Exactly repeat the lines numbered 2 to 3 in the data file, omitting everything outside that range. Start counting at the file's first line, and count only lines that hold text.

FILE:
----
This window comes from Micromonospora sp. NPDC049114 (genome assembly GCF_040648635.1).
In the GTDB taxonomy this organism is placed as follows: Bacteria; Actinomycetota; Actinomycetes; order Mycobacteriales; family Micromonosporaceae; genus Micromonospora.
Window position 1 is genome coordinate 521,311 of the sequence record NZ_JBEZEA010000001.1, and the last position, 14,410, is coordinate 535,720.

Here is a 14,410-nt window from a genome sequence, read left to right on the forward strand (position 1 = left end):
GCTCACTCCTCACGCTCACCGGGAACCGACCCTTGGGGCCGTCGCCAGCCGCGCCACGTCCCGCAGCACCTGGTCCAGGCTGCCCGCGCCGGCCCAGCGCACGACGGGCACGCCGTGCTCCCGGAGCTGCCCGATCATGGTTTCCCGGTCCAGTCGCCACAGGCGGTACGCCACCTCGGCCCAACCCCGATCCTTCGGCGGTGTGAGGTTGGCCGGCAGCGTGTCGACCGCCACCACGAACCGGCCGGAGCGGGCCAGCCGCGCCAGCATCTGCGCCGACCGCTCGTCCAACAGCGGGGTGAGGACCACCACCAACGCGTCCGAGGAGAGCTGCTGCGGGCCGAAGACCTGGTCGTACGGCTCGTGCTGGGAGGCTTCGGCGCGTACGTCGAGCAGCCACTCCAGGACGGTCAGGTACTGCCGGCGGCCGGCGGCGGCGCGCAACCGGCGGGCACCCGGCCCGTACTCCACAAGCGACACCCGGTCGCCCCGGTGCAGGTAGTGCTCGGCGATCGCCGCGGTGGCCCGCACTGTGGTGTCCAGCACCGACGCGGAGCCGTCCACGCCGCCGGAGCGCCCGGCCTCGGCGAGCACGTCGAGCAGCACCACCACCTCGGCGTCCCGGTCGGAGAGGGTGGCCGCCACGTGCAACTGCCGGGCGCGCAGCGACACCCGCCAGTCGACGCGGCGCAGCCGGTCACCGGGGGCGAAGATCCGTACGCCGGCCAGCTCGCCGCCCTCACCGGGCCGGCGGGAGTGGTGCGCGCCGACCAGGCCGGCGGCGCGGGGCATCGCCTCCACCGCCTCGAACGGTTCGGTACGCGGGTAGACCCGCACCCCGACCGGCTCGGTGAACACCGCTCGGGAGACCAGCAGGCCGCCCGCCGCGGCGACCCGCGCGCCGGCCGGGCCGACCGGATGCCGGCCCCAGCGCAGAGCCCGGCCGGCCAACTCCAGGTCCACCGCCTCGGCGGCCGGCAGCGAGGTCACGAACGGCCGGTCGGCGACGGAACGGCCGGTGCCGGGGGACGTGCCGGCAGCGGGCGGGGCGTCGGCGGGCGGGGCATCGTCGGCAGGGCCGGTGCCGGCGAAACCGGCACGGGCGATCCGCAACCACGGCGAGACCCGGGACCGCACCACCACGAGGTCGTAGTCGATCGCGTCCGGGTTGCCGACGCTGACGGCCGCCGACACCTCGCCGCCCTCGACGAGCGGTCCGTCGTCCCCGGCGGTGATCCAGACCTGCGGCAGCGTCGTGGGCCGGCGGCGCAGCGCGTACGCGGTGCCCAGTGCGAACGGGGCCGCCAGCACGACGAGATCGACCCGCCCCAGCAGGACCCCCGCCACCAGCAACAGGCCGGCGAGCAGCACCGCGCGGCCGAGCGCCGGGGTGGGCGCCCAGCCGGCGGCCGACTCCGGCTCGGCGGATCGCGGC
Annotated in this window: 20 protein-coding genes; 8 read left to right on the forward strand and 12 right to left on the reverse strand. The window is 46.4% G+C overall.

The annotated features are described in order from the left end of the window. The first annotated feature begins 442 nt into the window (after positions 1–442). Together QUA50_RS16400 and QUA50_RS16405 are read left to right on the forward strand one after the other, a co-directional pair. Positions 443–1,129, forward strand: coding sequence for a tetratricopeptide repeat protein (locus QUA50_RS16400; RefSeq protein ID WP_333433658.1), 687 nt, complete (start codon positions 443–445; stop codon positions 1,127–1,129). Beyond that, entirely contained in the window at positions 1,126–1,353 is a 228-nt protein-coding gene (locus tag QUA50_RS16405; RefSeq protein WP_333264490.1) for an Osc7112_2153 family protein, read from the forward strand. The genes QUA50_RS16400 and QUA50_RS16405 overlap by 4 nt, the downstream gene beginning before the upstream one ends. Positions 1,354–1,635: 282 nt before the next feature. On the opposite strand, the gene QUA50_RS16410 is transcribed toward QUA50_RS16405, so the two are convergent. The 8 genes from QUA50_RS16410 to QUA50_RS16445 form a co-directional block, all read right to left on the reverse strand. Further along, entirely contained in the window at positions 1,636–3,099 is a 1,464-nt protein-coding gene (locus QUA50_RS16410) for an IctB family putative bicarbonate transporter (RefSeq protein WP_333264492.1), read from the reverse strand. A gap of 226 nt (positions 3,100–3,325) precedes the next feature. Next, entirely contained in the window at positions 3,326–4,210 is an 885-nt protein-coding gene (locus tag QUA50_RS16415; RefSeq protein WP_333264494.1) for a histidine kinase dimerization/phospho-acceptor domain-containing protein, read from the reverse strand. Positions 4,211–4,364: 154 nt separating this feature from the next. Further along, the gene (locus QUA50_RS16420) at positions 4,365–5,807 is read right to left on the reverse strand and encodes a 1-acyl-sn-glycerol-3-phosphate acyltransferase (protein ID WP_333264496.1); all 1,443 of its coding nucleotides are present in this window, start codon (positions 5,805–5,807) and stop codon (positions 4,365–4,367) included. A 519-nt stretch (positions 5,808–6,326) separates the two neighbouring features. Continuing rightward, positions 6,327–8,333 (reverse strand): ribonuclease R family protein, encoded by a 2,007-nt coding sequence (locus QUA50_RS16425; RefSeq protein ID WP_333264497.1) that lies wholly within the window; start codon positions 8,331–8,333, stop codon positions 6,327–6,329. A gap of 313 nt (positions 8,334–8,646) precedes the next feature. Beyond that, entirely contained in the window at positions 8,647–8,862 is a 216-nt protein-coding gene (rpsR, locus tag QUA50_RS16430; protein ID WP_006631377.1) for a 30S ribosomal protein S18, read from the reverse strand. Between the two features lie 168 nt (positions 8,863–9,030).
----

In the GTDB taxonomy this organism is placed as follows: Bacteria; Actinomycetota; Actinomycetes; order Mycobacteriales; family Micromonosporaceae; genus Micromonospora.
Window position 1 is genome coordinate 521,311 of the sequence record NZ_JBEZEA010000001.1, and the last position, 14,410, is coordinate 535,720.